Same problem, different continent: in conversation with HR leaders from around the world

Across the world, hundreds of millions of employees work in consumer-facing industries – many of them involved in the critical work of national survival during the Covid-19 pandemic. The responsibility of keeping these large multi-site workforces safe, engaged, motivated – and, critically, able to come to work has largely fallen to a small community of HR leaders globally.

While every HR leader has in essence been dealing with the same problem, the world’s national governments have developed different and very nuanced responses to the pandemic – and in some ways, the world has never felt larger or more divided. With this in mind, last week The MBS Group brought together some of the most influential consumer Human Resources leaders from around the globe in a webinar to discuss the next phases of the health crisis, and to share valuable lessons learnt from different international markets.

Left to right: Ella Bennett, Group People Director at easyJet; Judith Nelson, Group HR Director at Dairy Farm; Sanjay Rastogi, Director, Corporate HR at Tata Trent; Karen Rivoire, Competence Flow Leader at Inter Ikea Group; and Kris Webb, Chief People Officer at Coles Group.

I started the conversation by turning to Ella Bennett, Group People Director at easyJet. The aviation industry has been one of the most severely impacted sectors during Covid-19. I wondered what her biggest learnings are from the period.

“Making sure that passengers and our crews felt safe and understood how to operate – at a time when we were stopping and starting, depending on different countries’ regulations – has been an immense operation,” she told us.

“The most difficult thing has been navigating how the rules apply across each of the countries, given all the different furlough and quarantine laws. I’ve been in the role two years and it’s been a massive deep-dive into the implications of running HR across borders.” All this was being achieved, Ella told us, while needing to dramatically take cost out of the business both centrally and in each territory, as well as plan for the eventual resumption of flights.

“The different approaches from each national government have made things complicated,” Ella explained. “We couldn’t do a one-size-fits-all approach to policy”. From national governments, what has been most helpful from Ella’s perspective, is giving clarity on their planned interventions – allowing the airline to plan in the right way, and put in place the right long-term solutions: “In Germany, France and Italy, for example, they put in place plans for long-term furlough pretty quickly – which took the panic out a bit. We don’t have that long-term assurance in the UK.”

I next turned to Judith Nelson, Group HR Officer at Dairy Farm, one of Asia’s largest retailers. Part of the Jardines Group, Dairy Farm has over 10,000 outlets and more than 230,000 team members. Judith has been living in our ‘new normal’ for the longest of all our panellists, since Covid-19 first appeared at Chinese New Year in January 2020, and following on from a period of significant social unrest in her core market of Hong Kong.

Like the rest of the world, Judith explained how she never anticipated how disruptive Covid-19 would be: “On 16th January I wrote a note saying that there was a new virus called Coronavirus in Wuhan, that it probably wasn’t as bad as SARS and that it would be over by the end of March. Little did we know that we’d still be here in September!

Asia has experienced multiple waves of lockdowns. I asked her what her key learnings have been. “I think what happens,” she told us, “is that you establish some core principles: how you operate your business, how you operate with the community, how you operate with your team members. And then those principals just get adapted in terms of the severity of that lockdown or stage of the pandemic.”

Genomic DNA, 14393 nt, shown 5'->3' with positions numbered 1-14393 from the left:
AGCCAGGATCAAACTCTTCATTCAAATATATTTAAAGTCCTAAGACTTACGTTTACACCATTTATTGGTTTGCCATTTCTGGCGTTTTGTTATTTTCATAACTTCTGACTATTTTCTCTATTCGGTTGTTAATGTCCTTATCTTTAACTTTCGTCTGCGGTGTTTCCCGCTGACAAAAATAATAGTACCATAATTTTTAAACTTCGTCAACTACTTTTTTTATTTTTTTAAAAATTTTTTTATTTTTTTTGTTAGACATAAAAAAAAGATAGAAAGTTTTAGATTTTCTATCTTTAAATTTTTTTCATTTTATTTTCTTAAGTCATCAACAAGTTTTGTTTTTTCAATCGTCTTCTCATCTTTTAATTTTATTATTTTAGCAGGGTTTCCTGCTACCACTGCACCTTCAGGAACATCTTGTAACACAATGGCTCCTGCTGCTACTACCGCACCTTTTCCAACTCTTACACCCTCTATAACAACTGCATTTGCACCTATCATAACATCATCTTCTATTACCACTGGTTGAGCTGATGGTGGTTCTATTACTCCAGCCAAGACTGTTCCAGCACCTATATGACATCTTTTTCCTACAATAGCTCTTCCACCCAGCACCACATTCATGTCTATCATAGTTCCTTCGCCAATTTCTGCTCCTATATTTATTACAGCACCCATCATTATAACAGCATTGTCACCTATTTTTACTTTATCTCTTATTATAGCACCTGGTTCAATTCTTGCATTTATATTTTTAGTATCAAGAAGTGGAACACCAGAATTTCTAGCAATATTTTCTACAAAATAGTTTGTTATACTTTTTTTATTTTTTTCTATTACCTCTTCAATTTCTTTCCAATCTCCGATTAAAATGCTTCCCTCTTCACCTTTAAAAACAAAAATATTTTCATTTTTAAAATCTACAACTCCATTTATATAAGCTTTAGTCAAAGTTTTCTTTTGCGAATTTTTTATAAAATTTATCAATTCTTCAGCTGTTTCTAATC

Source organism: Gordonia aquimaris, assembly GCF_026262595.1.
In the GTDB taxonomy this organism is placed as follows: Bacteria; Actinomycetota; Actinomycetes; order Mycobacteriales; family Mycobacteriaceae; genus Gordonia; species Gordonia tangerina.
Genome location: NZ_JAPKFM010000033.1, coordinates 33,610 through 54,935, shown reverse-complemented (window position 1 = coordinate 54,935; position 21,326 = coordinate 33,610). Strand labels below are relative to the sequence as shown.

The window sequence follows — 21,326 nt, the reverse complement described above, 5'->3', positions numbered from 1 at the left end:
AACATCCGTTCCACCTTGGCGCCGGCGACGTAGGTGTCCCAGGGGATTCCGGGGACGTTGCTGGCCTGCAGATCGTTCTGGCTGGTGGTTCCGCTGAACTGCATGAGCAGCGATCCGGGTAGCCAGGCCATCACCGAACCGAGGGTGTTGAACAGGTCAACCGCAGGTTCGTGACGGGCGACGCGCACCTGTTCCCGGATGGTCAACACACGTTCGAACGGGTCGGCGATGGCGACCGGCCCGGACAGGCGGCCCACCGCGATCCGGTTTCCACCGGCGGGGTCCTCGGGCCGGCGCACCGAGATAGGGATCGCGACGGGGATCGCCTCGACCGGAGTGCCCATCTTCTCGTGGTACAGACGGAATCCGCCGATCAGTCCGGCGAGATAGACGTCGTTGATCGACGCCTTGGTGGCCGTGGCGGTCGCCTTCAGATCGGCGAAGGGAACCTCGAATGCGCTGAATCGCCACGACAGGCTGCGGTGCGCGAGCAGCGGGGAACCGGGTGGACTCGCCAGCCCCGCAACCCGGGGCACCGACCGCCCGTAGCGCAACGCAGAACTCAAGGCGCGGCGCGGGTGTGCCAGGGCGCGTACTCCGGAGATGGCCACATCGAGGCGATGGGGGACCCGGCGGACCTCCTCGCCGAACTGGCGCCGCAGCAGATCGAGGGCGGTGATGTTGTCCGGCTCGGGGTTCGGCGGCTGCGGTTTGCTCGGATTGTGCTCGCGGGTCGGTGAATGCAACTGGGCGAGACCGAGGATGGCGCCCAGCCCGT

Like Ella, Judith noted that one of the most helpful things was clarity in government policy. “Singapore had complete leadership – and real clarity around what action was going to be taken. That allowed us to design our approach to fit the new rules. In some of our other markets, communication was less clear. For example, some  governments announced that they were going to close the borders at very short notice – and given that up to 95% of goods are imported into many of our markets, these announcements understandably led to mass panic, as millions wondered from where they would get their food! It was chaos – for example we had our delivery drivers held at knife point for toilet roll during that time. But then, the messaging was suddenly clarified that the border closure didn’t include trade. Clarity of communication is critical.”

Early Dairy Farm responses to the pandemic: team members in Indonesia demonstrating support to China; arranging a cargo plane import of hand sanitiser from Canada to Hong Kong; team members in Malaysia giving food to their local community.

On the topic of communication, I turned to Sanjay Rastogi, Director of HR at Tata Trent. Part of the Tata Group, Tata Trent is a leading player in branded retail throughout India. Its best-known format – Westside – has 140 stores across 80 cities. Throughout the last few months, Tata has made engaging with colleagues a priority, keeping up consistent lines of communication with its teams and re-thinking policies with employee wellbeing at front of mind.

“We asked ourselves: how do we keep our employees engaged?” Sanjay told us. “We revisited our employee segmentation and made a conscious attempt to humanise each person. Suddenly, all definitions of employee segmentation – gender, ethnicity, qualifications, experience, exposure – went out the window. We saw our employees as individuals living alone, those living with parents, with kids, those expecting children.”

In India, Tata had particular challenges around re-opening their store estate, as many colleagues had left major cities and returned to their family homes in the countryside. Throughout the pandemic, the Group was focused on doing the right thing by their employees: they didn’t make any redundancies, they made a commitment early on to pay their employees throughout the pandemic, and, where cost needed to be removed, leadership took pay cuts rather than front-line employees.

Additionally, the Group made specific interventions around communication, education and employee wellbeing. In the period, they provided more than 50 hours of learning per colleague; and – astonishingly – made a commitment that none of their 12,000-strong workforce should have to take public transport to get to work, using cutting-edge AI to redeploy workers to different stores and business units to minimise their commutes.